The Seller does not HAVE to agree to any of these options.  He or she can tell you there will be no further concessions and take his/her chances that another Buyer will come along.  If the home had just hit the market, the chances of the Seller choosing this option are greater than if it had been on the market for 3 months.  If the Seller refuses any concessions, you will need to decide whether or not you wish to move forward.  Usually, and if the issues are both legitimate and serious, some middle-ground is reached between the Buyer and Seller.

In summary, before you make an offer on a home, be sure you have taken a long, hard look at everything that is visible.  Are the windows cloudy?  If so, the seals are likely broken.  Is there rotted wood on the outside of the home?  Factor in some money to have this repaired.  Are there fans in the bathrooms?  If not, they’re not being properly ventilated.  The older the home, the longer you should spend inspecting everything that is visible.  This will save both you and the Seller unnecessary sparring after the inspection.

Good luck, and be sure you are working with a good Buyer’s Agent to assist you throughout the process.  Please contact me for assistance.  It would be my privilege to work with you.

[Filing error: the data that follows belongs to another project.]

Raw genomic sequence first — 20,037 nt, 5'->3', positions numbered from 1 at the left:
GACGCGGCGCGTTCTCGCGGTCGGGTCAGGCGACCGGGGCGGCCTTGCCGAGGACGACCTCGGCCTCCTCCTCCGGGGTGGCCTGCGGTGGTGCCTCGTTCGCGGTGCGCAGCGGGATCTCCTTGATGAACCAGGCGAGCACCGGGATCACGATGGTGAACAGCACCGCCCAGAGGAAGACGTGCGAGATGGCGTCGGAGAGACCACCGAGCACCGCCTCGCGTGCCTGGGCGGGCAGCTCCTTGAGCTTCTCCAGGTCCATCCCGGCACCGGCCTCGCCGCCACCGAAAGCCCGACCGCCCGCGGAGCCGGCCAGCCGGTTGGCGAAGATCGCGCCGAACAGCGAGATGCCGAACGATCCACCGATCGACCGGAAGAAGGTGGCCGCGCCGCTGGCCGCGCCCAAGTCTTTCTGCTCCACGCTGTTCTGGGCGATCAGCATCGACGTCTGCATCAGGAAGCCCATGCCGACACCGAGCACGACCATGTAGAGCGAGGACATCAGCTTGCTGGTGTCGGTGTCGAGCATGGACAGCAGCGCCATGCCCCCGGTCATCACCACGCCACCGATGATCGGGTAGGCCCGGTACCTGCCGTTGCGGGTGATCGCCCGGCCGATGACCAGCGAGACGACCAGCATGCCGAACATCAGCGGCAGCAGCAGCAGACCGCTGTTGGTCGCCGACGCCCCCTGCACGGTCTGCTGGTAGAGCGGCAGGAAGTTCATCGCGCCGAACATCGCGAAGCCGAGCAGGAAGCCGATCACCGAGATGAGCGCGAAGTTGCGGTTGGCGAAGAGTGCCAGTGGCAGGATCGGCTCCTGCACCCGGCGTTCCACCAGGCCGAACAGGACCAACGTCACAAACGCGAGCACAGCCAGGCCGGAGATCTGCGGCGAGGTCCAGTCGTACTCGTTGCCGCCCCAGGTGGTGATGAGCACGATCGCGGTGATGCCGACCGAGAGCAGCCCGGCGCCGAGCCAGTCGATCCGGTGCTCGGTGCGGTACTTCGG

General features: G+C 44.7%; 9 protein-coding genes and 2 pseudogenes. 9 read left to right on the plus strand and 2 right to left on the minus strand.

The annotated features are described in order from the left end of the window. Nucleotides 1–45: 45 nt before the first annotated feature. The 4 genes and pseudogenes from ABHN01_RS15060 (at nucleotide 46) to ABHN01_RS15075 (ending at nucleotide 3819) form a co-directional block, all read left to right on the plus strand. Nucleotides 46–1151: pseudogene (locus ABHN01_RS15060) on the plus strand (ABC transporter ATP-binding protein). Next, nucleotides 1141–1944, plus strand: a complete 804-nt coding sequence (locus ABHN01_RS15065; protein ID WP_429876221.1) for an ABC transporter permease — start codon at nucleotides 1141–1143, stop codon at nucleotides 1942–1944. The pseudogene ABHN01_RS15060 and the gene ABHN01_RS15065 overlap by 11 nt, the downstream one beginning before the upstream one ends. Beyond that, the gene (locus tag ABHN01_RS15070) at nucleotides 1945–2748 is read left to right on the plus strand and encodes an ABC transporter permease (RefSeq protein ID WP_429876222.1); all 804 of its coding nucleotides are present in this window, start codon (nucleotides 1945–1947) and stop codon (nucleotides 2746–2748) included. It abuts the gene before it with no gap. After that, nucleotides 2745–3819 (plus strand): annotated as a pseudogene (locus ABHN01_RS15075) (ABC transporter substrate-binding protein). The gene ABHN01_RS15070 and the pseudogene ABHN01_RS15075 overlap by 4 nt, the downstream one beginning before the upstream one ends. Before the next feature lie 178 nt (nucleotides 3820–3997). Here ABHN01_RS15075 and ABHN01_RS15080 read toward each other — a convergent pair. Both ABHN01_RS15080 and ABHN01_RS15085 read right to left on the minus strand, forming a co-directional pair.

Home Buying 101

Many Cape Cod home buyers haven’t bought a home in a very long time and possibly NEVER in Massachusetts.  Others may be first-time home buyers altogether.  Below is a list of the basic steps involved in a typical home purchase in Massachusetts.  To assist you throughout each of these steps, be sure you are working with a reputable, knowledgeable Buyer’s Agent.  Not only does it not cost you anything, but it will save you significant time, frustration, and in many cases, money as well.  Please don’t hesitate to contact me for expert, personalized assistance.  It would be my privilege to assist you.

 

Obtain a current pre-approval letter or proof-of-funds.

Before you begin actually visiting homes with a Realtor, you should be certain how much home you can afford.  There is no point wasting your time looking at homes you cannot afford.  If you do not have a pre-approval letter in-hand, you will realistically not be able to make an offer on a home, in which case you are not quite ready to be viewing homes in person.  Speak to your lender and ask him/her for a pre-approval letter.  If you don’t have a lender, contact me and I will provide you with some trusted contacts.